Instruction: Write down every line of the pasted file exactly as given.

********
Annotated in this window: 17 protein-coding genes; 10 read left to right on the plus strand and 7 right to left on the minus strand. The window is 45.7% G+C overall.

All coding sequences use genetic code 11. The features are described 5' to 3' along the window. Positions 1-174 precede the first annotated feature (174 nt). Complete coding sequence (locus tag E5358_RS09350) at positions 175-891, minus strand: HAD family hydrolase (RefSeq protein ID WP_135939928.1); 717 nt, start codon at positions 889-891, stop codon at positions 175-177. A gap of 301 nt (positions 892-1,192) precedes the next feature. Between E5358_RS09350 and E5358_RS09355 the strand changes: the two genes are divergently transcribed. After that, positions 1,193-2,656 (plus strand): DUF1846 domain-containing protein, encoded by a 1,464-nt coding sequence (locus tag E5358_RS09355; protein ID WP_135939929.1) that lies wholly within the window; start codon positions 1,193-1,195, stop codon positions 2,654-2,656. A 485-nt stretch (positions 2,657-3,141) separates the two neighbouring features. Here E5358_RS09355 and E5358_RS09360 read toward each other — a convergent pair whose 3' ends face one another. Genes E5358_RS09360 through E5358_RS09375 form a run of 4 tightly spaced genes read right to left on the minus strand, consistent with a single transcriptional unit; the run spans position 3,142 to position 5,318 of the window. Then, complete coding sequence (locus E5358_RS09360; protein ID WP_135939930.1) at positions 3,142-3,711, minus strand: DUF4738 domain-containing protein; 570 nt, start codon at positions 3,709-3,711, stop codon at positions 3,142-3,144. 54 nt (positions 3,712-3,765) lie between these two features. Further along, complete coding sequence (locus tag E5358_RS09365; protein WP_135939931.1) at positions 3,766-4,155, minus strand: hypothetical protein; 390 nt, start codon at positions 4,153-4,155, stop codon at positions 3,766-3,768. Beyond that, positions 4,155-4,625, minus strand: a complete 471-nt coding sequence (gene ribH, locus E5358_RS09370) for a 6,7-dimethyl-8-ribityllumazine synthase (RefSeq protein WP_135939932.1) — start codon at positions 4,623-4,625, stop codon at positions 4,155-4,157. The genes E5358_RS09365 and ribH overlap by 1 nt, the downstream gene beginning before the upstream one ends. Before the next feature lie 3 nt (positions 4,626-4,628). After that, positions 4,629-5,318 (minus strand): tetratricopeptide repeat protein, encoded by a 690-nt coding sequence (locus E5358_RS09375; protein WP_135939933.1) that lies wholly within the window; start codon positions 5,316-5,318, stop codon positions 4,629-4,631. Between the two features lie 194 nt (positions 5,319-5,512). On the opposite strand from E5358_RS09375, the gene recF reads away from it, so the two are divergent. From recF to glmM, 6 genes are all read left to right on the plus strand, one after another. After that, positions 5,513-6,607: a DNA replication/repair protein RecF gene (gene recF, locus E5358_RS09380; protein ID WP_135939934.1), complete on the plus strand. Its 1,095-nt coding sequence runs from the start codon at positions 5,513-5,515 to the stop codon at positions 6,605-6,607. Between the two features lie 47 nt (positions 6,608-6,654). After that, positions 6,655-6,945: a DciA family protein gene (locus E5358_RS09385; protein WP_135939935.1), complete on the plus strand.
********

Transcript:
Annotated in this window: 17 protein-coding genes; 10 read left to right on the plus strand and 7 right to left on the minus strand. The window is 45.7% G+C overall.

All coding sequences use genetic code 11. The features are described 5' to 3' along the window. Positions 1-174 precede the first annotated feature (174 nt). Complete coding sequence (locus tag E5358_RS09350) at positions 175-891, minus strand: HAD family hydrolase (RefSeq protein ID WP_135939928.1); 717 nt, start codon at positions 889-891, stop codon at positions 175-177. A gap of 301 nt (positions 892-1,192) precedes the next feature. Between E5358_RS09350 and E5358_RS09355 the strand changes: the two genes are divergently transcribed. After that, positions 1,193-2,656 (plus strand): DUF1846 domain-containing protein, encoded by a 1,464-nt coding sequence (locus tag E5358_RS09355; protein ID WP_135939929.1) that lies wholly within the window; start codon positions 1,193-1,195, stop codon positions 2,654-2,656. A 485-nt stretch (positions 2,657-3,141) separates the two neighbouring features. Here E5358_RS09355 and E5358_RS09360 read toward each other — a convergent pair whose 3' ends face one another. Genes E5358_RS09360 through E5358_RS09375 form a run of 4 tightly spaced genes read right to left on the minus strand, consistent with a single transcriptional unit; the run spans position 3,142 to position 5,318 of the window. Then, complete coding sequence (locus E5358_RS09360; protein ID WP_135939930.1) at positions 3,142-3,711, minus strand: DUF4738 domain-containing protein; 570 nt, start codon at positions 3,709-3,711, stop codon at positions 3,142-3,144. 54 nt (positions 3,712-3,765) lie between these two features. Further along, complete coding sequence (locus tag E5358_RS09365; protein WP_135939931.1) at positions 3,766-4,155, minus strand: hypothetical protein; 390 nt, start codon at positions 4,153-4,155, stop codon at positions 3,766-3,768. Beyond that, positions 4,155-4,625, minus strand: a complete 471-nt coding sequence (gene ribH, locus E5358_RS09370) for a 6,7-dimethyl-8-ribityllumazine synthase (RefSeq protein WP_135939932.1) — start codon at positions 4,623-4,625, stop codon at positions 4,155-4,157. The genes E5358_RS09365 and ribH overlap by 1 nt, the downstream gene beginning before the upstream one ends. Before the next feature lie 3 nt (positions 4,626-4,628). After that, positions 4,629-5,318 (minus strand): tetratricopeptide repeat protein, encoded by a 690-nt coding sequence (locus E5358_RS09375; protein WP_135939933.1) that lies wholly within the window; start codon positions 5,316-5,318, stop codon positions 4,629-4,631. Between the two features lie 194 nt (positions 5,319-5,512). On the opposite strand from E5358_RS09375, the gene recF reads away from it, so the two are divergent. From recF to glmM, 6 genes are all read left to right on the plus strand, one after another. After that, positions 5,513-6,607: a DNA replication/repair protein RecF gene (gene recF, locus E5358_RS09380; protein ID WP_135939934.1), complete on the plus strand. Its 1,095-nt coding sequence runs from the start codon at positions 5,513-5,515 to the stop codon at positions 6,605-6,607. Between the two features lie 47 nt (positions 6,608-6,654). After that, positions 6,655-6,945: a DciA family protein gene (locus E5358_RS09385; protein WP_135939935.1), complete on the plus strand.